To elaborate on the relative rates of reaction for substrates 1a-c, and to have a better indication of chemoselectivity, a cross-condensation reaction of a 1:1:1 mixture of Ph3SiH (1c), Et3SiH (1a), and H2O was performed with 1 mol% catalyst loading. The reaction resulted in the rapid evolution of H2 and was observed to reach completion soon after the addition of H2O into the reaction mixture (Supplementary Figures 58–61). As expected, the reaction resulted to three different products—two homo-coupling products, Ph3SiOSiPh3 (3c) and Et3SiOSiEt3 (3a) and a cross-coupling product, Ph3SiOSiEt3. A crude estimate using the 1H NMR spectrum of the product mixture revealed a ratio of 2.5 3c: 1 Ph3SiOSiEt3: 2 3a, instead of a 1:1:1 ratio which would be expected if the 1a and 1c reacted at the same rate. This deviation can be explained by the difference in kinetics and solubilities of the two reactants. 1c alone and 1a alone require 2 and 3 h reaction time, respectively, to reach full conversion, while 1b is even more rapid at 1 h. To further confirm this claim, cross-condensation reaction between 1b and 1a (Supplementary Figure 62) resulted to 3b and PhMe2SiOSiEt3 as the major products in a 1:6 ratio and, no 3a was observed. Therefore, the reactivity to form disiloxanes (3a-c) from the three tertiary silane substrates under the catalytic conditions follows the trend 1b > 1c > 1a.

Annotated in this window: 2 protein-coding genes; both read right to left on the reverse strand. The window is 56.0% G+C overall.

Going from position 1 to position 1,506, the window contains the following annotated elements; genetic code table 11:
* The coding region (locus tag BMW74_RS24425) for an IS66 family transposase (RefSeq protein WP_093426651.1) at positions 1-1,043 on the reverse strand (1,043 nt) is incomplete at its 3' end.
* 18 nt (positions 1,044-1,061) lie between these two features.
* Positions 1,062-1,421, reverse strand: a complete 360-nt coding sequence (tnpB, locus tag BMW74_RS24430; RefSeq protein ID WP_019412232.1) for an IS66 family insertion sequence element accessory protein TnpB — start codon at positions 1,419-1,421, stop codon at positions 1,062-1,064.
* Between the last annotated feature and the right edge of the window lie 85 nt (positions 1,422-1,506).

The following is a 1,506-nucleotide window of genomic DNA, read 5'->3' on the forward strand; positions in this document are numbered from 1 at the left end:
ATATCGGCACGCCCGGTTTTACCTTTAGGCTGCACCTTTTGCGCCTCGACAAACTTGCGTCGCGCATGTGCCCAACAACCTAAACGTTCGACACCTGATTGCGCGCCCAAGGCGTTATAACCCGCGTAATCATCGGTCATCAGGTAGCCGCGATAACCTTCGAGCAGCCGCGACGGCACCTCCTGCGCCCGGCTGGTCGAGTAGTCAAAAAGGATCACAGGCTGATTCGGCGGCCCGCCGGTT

Cross-coupling between PhMe2SiH, 1b, and Et3SiOH, 2a, on the other hand, resulted to a 1:1:1 ratio of 3b to the cross product, PhMe2SiOSiEt3 to 3a. In this case, both homo-coupling products were obtained along with the expected unsymmetrical cross-coupling product (Supplementary Figures 63, 64) and the ratio suggests that the difference in the aforementioned reactivity trend is mostly likely due to the rate determining formation of the silanol (2) from the silane (1), which is most sluggish for the conversion of 1a to 2a.